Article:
To celebrate Independence Day, Nike planned to release a shoe featuring the Betsy Ross American flag. Instead, the company pulled the shoe two days before.

In a statement to CNBC, Nike decided to pull the shoe based on concerns that it could unintentionally offend and detract from the nation’s patriotic holiday.

Colin Kaepernick, former NFL player and company endorser, reportedly called for the company to remove the shoe, saying it has an association with an era of slavery.

However, the fact that the flag was created during a time when slavery was prominent in America does not mean it promotes slavery or racism.

By no means should racism or slavery be glorified. We have seen examples of removing statues or names directly associated with promoting slavery, such as the removal of the Robert E. Lee and Albert Sidney Johnston statues in Austin.

We live in a time of “cancel culture” where many use social media to take stands for social issues and call out people or practices that are deemed problematic.

But history can’t be canceled.

The Betsy Ross flag was used as early as 1777 as one of the nation’s first flags, with its stars representing the 13 American colonies. It is a symbol that is very significant to the United States’ history.

Calling for the removal of these shoes is a step too far on the part of cancellation culture.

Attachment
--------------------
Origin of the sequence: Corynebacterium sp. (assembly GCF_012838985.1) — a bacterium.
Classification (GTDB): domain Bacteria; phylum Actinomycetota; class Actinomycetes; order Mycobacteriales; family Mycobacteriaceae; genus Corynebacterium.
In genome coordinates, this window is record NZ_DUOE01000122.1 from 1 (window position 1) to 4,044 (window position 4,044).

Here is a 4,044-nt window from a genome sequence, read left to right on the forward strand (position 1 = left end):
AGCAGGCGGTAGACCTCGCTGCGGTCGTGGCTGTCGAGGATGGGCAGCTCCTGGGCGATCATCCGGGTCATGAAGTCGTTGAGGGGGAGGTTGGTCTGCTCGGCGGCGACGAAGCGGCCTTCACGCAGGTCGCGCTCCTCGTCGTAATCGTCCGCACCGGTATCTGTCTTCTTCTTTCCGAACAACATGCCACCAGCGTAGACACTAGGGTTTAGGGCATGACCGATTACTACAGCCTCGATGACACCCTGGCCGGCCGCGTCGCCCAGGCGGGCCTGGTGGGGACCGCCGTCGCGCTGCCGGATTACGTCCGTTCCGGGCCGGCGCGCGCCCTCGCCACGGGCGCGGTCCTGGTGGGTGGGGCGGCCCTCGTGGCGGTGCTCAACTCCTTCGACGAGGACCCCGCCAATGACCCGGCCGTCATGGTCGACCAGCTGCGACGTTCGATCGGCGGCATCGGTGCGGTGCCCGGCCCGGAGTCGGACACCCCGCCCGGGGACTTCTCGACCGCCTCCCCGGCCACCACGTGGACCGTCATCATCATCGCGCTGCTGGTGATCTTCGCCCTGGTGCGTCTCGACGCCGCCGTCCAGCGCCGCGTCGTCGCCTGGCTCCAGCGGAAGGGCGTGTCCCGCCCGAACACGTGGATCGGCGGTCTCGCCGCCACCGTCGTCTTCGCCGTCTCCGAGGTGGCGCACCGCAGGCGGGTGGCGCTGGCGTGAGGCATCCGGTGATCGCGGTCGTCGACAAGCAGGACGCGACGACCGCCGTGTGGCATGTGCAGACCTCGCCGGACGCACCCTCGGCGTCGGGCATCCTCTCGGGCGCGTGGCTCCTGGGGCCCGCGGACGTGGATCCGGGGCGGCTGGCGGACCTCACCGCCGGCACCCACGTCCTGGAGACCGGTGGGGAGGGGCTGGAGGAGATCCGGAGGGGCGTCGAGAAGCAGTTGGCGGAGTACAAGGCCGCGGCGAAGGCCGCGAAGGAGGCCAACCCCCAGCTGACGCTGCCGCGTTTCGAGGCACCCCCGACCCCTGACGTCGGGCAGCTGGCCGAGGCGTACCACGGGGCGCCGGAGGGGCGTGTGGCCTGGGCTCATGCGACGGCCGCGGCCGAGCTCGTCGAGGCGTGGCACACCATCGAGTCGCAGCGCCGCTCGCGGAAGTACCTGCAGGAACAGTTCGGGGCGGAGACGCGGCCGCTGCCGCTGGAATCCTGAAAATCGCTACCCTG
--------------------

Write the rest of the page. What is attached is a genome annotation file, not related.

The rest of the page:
There are scattered uses of the flag by supremacist groups, however most people do not associate it with those groups but rather as a symbol of the American revolution.

Pulling a shoe that showcases a piece of American history is a slippery slope. It could be argued that it’s a form of censorship and a direction our nation shouldn’t go down.

Instead of attempting to remove objects created during America’s dark past, we should instead appreciate how far we’ve come since.

opinion-editor.shorthorn@uta.edu

The Shorthorn Editorial Board is made up of Editor-in-Chief Reese Oxner; managing editor Brian Lopez; news editor Amanda Padilla; life and entertainment editor Rocio Hernandez; copy desk chief Sean Cameron Howard; and two staff members. This week, Anna Geyer and Julio Vega sat in as the voting staff members.

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